Reduction of Heavy Menstrual Bleeding in Women Not Designated as Responders to Elagolix Plus Add Back Therapy for Uterine Fibroids

Division of Reproductive Endocrinology, Departments of Obstetrics & Gynecology and Surgery, Mayo Clinic and Mayo Clinic Alix School of Medicine, Rochester, Minnesota, USA. Department of Obstetrics and Gynecology, Eastern Virginia Medical School, Norfolk, Virginia, USA. AbbVie, Inc., North Chicago, Illinois, USA. Division of Reproductive Endocrinology and Infertility, University of Pennsylvania, Philadelphia, Pennsylvania, USA. Department of Obstetrics and Gynecology, Cleveland Clinic, Cleveland, Ohio, USA. Department of Obstetrics and Gynecology, Northwestern University School of Medicine, Chicago, Illinois, USA. Ochsner Health, New Orleans, Louisiana, USA. Department of Obstetrics and Gynecology, Morsani College of Medicine, University of South Florida, Tampa, Florida, USA. Department of Obstetrics and Gynecology, Columbia University, New York, New York, USA. Department of Obstetrics and Gynecology, University of Chicago, Chicago, Illinois, USA.

Journal of women's health (2002). 2021
Abstract
Objective: To assess outcomes of women with uterine fibroids (UFs) and heavy menstrual bleeding (HMB) treated with 300 mg elagolix twice daily plus add-back therapy (E2 1 mg/NETA 0.5 mg once daily) or placebo who were not considered responders in pooled analysis of two phase 3, 6-month randomized clinical trials (Elaris UF-1 and UF-2). Methods: Responders were defined as women who met both primary end point bleeding criteria (<80 mL menstrual blood loss [MBL] during the final month and ≥50% reduction in MBL from baseline to the final month) and either completed the study or discontinued due to predefined reasons. Thus, women termed nonresponders who were analyzed in this study who met neither or one bleeding end point or met both criteria but prematurely discontinued treatment because of adverse events, perceived lack of efficacy, or required surgical or interventional treatment for UFs were analyzed in this study. This post hoc analysis assessed mean changes from baseline in MBL, as well as adverse events. Results: Among 367 women receiving elagolix with add-back with observed data, 89 (24%) were not considered responders. Within this subset, 17 (19%) women met both bleeding criteria but prematurely discontinued treatment for the reasons mentioned above, while 23 (26%) met one bleeding criterion and 49 (55%) met neither bleeding criteria, regardless of discontinuation status. Among all nonresponders, a numerical trend toward greater mean reductions in MBL was observed in those receiving elagolix with add-back, compared with placebo group nonresponders. No differences in adverse events were observed between responders and nonresponders. Conclusion: Forty of 89 (45%) women with HMB and UFs who were classified as nonresponders in the UF-1 or UF-2 trials may have had a clinically meaningful response to elagolix with add-back therapy because they met at least one of the objective bleeding criteria. Clinical Trial Registration: Clinicaltrials.gov, NCT02654054 and NCT02691494. (NEJM 2020; 382:328-340) DOI: 10.1056/NEJMoa1904351.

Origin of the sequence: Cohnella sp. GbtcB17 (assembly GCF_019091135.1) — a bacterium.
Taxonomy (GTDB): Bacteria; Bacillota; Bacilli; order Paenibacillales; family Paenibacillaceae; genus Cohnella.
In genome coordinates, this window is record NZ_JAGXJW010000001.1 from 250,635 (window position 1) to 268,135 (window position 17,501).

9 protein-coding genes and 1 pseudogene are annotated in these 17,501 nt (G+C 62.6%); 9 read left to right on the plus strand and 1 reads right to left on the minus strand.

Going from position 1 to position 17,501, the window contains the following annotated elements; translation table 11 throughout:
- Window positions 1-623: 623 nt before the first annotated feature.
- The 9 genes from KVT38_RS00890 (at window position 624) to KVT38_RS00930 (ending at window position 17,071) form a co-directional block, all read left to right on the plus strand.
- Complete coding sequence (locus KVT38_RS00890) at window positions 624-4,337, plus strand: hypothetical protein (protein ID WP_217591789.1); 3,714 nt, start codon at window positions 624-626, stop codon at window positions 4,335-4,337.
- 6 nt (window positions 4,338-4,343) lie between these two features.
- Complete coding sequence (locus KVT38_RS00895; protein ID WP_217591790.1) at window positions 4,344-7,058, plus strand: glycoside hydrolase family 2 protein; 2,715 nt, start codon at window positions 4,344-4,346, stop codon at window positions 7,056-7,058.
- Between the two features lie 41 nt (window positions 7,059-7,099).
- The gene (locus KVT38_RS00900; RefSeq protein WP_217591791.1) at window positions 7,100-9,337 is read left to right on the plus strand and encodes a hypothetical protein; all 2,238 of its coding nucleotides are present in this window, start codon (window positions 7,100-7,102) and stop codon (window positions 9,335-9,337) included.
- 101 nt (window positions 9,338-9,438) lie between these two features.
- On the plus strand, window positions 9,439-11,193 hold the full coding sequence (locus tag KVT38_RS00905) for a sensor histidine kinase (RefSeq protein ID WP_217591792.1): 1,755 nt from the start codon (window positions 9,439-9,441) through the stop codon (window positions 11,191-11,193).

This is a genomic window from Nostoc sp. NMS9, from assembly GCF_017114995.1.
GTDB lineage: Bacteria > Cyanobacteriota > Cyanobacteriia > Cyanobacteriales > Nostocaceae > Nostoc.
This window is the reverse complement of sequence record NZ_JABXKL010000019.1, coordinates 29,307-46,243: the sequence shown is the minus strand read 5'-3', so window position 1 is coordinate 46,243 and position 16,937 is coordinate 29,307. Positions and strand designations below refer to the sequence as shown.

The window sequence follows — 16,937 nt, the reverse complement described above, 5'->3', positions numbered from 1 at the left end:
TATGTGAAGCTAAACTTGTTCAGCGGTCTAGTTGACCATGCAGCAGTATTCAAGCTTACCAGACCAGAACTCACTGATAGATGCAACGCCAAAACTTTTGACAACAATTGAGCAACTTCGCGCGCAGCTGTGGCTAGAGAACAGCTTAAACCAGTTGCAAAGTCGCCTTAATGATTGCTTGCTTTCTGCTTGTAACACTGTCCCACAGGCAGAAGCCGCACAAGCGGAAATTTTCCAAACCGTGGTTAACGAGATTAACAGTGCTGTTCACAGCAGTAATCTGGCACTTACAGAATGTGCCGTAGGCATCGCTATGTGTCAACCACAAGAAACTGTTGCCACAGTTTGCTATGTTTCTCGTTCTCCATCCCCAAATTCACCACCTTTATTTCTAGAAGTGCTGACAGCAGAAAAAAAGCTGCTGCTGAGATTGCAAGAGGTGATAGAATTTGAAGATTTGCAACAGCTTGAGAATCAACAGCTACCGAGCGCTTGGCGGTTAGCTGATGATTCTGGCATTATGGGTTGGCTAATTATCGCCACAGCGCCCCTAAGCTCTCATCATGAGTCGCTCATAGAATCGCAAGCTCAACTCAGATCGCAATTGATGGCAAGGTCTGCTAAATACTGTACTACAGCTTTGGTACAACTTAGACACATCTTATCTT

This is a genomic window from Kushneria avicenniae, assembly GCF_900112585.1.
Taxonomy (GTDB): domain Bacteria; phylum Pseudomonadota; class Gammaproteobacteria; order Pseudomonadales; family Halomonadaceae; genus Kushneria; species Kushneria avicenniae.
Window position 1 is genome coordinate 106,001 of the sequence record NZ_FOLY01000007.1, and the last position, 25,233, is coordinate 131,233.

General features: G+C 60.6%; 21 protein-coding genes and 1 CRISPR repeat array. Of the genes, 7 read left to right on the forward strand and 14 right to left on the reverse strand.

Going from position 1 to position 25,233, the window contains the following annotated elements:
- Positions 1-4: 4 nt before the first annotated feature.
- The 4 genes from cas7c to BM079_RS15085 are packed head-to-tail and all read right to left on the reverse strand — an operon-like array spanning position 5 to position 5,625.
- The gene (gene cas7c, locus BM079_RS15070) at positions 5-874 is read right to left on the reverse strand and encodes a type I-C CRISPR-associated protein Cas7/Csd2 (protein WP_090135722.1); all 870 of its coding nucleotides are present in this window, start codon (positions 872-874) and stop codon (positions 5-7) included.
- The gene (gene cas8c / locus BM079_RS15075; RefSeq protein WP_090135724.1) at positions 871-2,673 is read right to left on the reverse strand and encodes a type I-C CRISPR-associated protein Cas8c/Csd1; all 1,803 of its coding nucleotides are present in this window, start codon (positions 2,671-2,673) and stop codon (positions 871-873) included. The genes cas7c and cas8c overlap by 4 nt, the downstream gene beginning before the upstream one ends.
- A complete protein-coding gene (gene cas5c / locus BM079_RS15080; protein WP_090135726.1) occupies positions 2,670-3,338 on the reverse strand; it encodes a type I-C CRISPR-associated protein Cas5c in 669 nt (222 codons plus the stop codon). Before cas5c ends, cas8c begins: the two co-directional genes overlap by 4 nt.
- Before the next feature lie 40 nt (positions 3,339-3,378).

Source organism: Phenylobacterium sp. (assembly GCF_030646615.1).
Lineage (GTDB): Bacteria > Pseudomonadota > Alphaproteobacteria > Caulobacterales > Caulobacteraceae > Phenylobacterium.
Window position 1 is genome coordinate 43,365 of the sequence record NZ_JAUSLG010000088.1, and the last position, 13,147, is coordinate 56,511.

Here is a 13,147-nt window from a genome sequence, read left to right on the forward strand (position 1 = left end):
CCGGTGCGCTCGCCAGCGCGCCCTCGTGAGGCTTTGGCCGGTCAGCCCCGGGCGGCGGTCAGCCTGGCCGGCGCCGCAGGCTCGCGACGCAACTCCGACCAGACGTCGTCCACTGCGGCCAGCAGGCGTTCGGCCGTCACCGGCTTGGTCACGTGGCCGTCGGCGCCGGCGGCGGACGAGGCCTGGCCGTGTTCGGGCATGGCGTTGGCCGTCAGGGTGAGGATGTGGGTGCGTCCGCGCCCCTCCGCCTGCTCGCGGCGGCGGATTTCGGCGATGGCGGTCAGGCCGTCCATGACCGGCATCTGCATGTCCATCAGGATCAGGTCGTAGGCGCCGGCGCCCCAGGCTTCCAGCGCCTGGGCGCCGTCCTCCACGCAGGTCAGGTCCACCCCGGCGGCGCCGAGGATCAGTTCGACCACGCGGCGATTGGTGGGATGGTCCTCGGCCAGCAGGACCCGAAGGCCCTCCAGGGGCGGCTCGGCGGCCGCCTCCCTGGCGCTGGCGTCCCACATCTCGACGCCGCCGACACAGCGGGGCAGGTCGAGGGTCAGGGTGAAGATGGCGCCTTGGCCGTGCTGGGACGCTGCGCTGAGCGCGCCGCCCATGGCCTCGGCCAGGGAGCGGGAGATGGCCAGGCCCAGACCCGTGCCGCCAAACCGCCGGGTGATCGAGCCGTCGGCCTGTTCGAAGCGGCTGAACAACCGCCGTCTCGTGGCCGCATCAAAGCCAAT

Study details
Language : eng
Credits : Bibliographic data from MEDLINE®/PubMed®, a database of the U.S. National Library of Medicine